Airbus agrees to pay a billion dollar fine to finalize its corruption investigation

The European aeronautical group Airbus announced Tuesday that it has reached a principle of agreement – of which it does not give details – with the authorities of France, the United Kingdom and the United States in relation to the investigations that were being followed against the company for suspicions of bribes and corruption.

In a statement, Airbus said that this case refers to a possible breach of US regulations on international arms trafficking (ITAR) regulations. Although this principle of agreement already exists, adds Airbus, any commitment must be approved by the courts of the three countries and the United States regulator.

The Airbus note does not specify the terms of the agreement, although analysts cited by the “Financial Times” estimate that the European aeronautical giant could have to pay fines of more than 3,000 million euros.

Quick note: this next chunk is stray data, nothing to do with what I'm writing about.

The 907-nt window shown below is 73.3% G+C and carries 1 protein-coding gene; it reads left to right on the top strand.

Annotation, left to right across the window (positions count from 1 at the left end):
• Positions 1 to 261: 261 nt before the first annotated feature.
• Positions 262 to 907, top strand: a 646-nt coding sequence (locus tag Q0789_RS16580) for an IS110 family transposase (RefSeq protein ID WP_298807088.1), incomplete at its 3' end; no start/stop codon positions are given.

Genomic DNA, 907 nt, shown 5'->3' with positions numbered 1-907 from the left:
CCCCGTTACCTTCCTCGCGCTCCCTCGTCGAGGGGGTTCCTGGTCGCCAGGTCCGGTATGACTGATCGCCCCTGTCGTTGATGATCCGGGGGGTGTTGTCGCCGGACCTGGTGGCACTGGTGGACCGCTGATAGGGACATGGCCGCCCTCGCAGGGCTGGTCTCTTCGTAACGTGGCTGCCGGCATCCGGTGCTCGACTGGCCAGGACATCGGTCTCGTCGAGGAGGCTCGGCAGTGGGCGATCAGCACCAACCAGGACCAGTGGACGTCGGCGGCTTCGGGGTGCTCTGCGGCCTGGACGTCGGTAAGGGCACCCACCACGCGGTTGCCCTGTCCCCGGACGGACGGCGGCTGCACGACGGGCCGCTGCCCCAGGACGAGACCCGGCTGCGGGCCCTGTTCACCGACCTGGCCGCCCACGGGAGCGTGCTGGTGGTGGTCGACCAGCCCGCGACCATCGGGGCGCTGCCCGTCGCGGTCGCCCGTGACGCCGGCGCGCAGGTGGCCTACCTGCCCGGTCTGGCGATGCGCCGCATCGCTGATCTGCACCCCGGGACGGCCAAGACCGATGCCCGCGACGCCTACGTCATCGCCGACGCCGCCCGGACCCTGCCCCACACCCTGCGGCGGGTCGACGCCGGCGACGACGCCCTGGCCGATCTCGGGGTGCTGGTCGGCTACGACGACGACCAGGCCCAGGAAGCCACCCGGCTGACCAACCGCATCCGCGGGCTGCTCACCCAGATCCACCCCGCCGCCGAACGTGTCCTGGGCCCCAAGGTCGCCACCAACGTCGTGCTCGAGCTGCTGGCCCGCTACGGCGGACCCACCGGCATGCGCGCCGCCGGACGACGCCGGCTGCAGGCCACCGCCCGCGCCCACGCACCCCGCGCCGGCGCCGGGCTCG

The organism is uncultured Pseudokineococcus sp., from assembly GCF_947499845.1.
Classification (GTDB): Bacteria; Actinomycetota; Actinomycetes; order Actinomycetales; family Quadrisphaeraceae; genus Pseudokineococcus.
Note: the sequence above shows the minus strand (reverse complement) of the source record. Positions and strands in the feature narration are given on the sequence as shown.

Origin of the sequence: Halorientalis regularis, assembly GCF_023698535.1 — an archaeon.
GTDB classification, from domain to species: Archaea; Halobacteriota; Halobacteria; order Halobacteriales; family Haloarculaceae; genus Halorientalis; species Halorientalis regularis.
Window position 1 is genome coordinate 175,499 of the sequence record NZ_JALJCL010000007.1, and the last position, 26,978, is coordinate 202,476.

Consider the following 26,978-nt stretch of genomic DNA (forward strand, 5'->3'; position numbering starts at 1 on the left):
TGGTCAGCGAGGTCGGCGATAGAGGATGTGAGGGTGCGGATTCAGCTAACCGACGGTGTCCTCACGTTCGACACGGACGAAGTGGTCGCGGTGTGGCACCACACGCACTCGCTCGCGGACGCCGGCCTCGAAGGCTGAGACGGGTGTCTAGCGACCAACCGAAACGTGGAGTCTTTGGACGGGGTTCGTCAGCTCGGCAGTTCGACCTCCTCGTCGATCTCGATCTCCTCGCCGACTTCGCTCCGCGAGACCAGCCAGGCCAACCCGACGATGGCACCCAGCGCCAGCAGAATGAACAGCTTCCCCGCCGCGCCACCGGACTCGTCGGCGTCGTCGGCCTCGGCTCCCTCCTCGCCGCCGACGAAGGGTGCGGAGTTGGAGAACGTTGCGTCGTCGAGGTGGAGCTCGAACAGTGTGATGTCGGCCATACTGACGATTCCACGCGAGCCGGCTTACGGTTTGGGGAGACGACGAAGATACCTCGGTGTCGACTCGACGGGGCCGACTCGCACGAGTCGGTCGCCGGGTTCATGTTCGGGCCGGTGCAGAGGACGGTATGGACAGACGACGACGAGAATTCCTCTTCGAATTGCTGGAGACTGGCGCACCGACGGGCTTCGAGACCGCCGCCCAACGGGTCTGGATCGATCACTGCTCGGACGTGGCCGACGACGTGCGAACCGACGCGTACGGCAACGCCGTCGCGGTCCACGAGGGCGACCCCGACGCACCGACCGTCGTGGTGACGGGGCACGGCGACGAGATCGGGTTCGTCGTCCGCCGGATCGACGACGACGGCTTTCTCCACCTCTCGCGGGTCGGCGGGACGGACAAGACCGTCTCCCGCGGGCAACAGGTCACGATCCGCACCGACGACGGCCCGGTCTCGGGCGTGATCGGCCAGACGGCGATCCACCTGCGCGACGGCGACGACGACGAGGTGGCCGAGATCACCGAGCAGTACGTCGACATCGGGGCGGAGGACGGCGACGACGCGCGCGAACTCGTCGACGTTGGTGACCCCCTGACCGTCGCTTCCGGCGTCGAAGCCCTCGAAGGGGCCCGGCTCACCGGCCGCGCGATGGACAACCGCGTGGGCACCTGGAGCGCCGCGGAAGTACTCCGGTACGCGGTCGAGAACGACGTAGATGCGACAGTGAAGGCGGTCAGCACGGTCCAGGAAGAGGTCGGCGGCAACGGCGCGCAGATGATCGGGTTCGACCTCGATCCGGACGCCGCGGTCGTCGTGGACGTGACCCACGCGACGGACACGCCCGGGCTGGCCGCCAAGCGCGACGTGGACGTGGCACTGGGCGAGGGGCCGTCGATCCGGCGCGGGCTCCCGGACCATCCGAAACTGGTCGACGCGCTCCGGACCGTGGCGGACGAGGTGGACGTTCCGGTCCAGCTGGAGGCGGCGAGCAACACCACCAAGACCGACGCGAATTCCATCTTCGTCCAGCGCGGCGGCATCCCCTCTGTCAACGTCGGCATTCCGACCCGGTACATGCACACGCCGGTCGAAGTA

This whole matter dates back to 2014 and refers to a series of omissions and inaccuracies regarding the identification and role of some intermediaries who intervened on behalf of Airbus to secure civil and military contracts.

The bottom line is that, upon receiving export credits from government agencies in Europe, aeronautics was required to mention the intermediaries involved in their contracts and if they did not do so, they would be exposed to criminal proceedings.

Airbus decided to suspend the use of these consultants and launched a transparency operation to seek a negotiated exit with the authorities of the countries to avoid a conviction.

In the United States, the Department of Justice also opened a procedure for a possible violation of the regulation on the sale of weapons. .

See Also:  Wall Street ends lower, shaken by New York school closings

Leave a Comment

This site uses Akismet to reduce spam. Learn how your comment data is processed.